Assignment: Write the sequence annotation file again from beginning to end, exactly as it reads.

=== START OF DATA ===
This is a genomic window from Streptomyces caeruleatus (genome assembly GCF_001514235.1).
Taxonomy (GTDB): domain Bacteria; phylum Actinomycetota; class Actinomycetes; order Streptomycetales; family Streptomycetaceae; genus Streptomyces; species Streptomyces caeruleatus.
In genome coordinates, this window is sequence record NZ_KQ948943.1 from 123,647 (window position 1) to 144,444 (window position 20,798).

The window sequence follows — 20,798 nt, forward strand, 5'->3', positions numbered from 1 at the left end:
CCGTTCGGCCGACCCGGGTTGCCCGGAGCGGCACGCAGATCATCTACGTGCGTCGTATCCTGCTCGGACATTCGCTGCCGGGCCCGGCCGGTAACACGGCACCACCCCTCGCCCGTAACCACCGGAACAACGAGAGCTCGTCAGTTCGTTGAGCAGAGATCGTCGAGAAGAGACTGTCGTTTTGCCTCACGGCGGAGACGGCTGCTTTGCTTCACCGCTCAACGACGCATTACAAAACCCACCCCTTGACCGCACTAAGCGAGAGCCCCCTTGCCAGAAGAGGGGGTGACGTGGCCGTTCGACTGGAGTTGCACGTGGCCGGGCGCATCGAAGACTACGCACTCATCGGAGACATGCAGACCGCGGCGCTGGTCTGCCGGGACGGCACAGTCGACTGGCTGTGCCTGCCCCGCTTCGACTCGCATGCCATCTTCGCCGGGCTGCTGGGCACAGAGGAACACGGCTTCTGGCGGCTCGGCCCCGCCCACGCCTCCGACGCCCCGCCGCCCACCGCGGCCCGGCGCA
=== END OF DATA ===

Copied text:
This is a genomic window from Streptomyces caeruleatus (genome assembly GCF_001514235.1).
Taxonomy (GTDB): domain Bacteria; phylum Actinomycetota; class Actinomycetes; order Streptomycetales; family Streptomycetaceae; genus Streptomyces; species Streptomyces caeruleatus.
In genome coordinates, this window is sequence record NZ_KQ948943.1 from 123,647 (window position 1) to 144,444 (window position 20,798).

The window sequence follows — 20,798 nt, forward strand, 5'->3', positions numbered from 1 at the left end:
CCGTTCGGCCGACCCGGGTTGCCCGGAGCGGCACGCAGATCATCTACGTGCGTCGTATCCTGCTCGGACATTCGCTGCCGGGCCCGGCCGGTAACACGGCACCACCCCTCGCCCGTAACCACCGGAACAACGAGAGCTCGTCAGTTCGTTGAGCAGAGATCGTCGAGAAGAGACTGTCGTTTTGCCTCACGGCGGAGACGGCTGCTTTGCTTCACCGCTCAACGACGCATTACAAAACCCACCCCTTGACCGCACTAAGCGAGAGCCCCCTTGCCAGAAGAGGGGGTGACGTGGCCGTTCGACTGGAGTTGCACGTGGCCGGGCGCATCGAAGACTACGCACTCATCGGAGACATGCAGACCGCGGCGCTGGTCTGCCGGGACGGCACAGTCGACTGGCTGTGCCTGCCCCGCTTCGACTCGCATGCCATCTTCGCCGGGCTGCTGGGCACAGAGGAACACGGCTTCTGGCGGCTCGGCCCCGCCCACGCCTCCGACGCCCCGCCGCCCACCGCGGCCCGGCGCA